Take the 2-minute tour ×
Stack Overflow is a question and answer site for professional and enthusiast programmers. It's 100% free, no registration required.

I often see examples in PHP that use .inc files to include. What is the meaning of .inc? What it is used for? What are the disadvantages and advantages of using it?

share|improve this question

7 Answers 7

up vote 90 down vote accepted

It has no meaning, it is just a file extension. It is some people's convention to name files with a .inc extension if that file is designed to be included by other PHP files, but it is only convention.

It does have a possible disadvantage which is that servers normally are not configured to parse .inc files as php, so if the file sits in your web root and your server is configured in the default way, a user could view your php source code in the .inc file by visiting the URL directly.

Its only possible advantage is that it is easy to identify which files are used as includes. Although simply giving them a .php extension and placing them in an includes folder has the same effect without the disadvantage mentioned above.

share|improve this answer
1  
+1 for answering 3 questions. –  dpp Aug 20 '11 at 5:24
6  
@domanokz Yes it will be safe to use then. It will be treated as php only when used in a require or include structure and treated as plain text the rest of the time. Treating it as text on your server won't hurt, it only hurts when your code is served up as text to the end user). –  Paulpro Aug 20 '11 at 5:34
    
@Paulpro I had been wondering this fore a while, thank you for making this clear! –  Eric Oct 17 '13 at 1:39
    
Great explanation. Just started at a new job and saw these littered throughout the application. I had no idea it was purely a convention. Thanks! –  Alex Ford Jun 25 at 19:54

If you are concerned about the file's content being served rather than its output. You can use a double extension like: file.inc.php. It then serves the same purpose of helpfulness and maintainability.

I normally have 2 php files for each page on my site:

  1. One named welcome.php in the root folder, containing all of the HTML markup.
  2. And another named welcome.inc.php in the inc folder, containing all PHP functions specific to the welcome.php page.
share|improve this answer
    
+1 That is worth mentioning, I did that in one of my projects. –  dpp Nov 23 '12 at 2:52

Generally means that its a file that needs to be included and does not make standalone script in itself.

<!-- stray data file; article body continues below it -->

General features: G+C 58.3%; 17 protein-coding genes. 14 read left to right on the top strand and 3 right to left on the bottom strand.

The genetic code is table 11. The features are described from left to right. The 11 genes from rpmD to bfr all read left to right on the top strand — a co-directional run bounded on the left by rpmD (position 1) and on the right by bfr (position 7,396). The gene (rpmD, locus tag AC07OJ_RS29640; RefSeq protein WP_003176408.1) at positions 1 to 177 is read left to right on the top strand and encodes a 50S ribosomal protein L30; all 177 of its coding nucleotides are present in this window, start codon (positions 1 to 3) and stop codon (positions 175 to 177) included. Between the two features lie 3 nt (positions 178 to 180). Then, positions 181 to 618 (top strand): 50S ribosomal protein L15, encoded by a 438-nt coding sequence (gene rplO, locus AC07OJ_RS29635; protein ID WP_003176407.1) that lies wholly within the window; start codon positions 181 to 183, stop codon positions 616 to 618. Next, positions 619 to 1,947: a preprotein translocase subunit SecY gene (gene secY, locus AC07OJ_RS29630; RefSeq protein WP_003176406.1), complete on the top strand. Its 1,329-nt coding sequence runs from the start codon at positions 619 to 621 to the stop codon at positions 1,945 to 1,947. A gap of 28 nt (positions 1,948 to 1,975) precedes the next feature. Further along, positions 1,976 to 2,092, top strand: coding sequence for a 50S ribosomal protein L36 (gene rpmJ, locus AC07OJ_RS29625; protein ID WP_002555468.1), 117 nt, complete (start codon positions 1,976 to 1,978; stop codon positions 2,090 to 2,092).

This is a convention not a programming technique.

Although if your web server is not configured properly it could expose files with extensions like .inc.

share|improve this answer
3  
+1 "does not make standalone script in itself" –  dpp Aug 20 '11 at 5:23

It's just a way for the developer to be able to easily identify files which are meant to be used as includes. It's a popular convention. It does not have any special meaning to PHP, and won't change the behaviour of PHP or the script itself.

share|improve this answer
1  
+1 "It does not have any special meaning to PHP" –  dpp Aug 20 '11 at 5:25

In my opinion, these were used as a way to quickly find include files when developing. Really these have been made obsolete with conventions and framework designs.

share|improve this answer

This is a convention that programmer usually use to identify different file names for include files. So that if the other developers is working on their code, he can easily identify why this file is there and what is purpose of this file by just seeing the name of the file.

share|improve this answer
    
+1 "for other developers" –  dpp Aug 20 '11 at 5:22
    
@domanokz. thanks... –  Awais Qarni Aug 20 '11 at 5:25

Just to add. Another disadvantage would be, .inc files are not recognized by IDE thus, you could not take advantage of auto-complete or code prediction features.

share|improve this answer

Your Answer

 
discard

By posting your answer, you agree to the privacy policy and terms of service.

Not the answer you're looking for? Browse other questions tagged or ask your own question.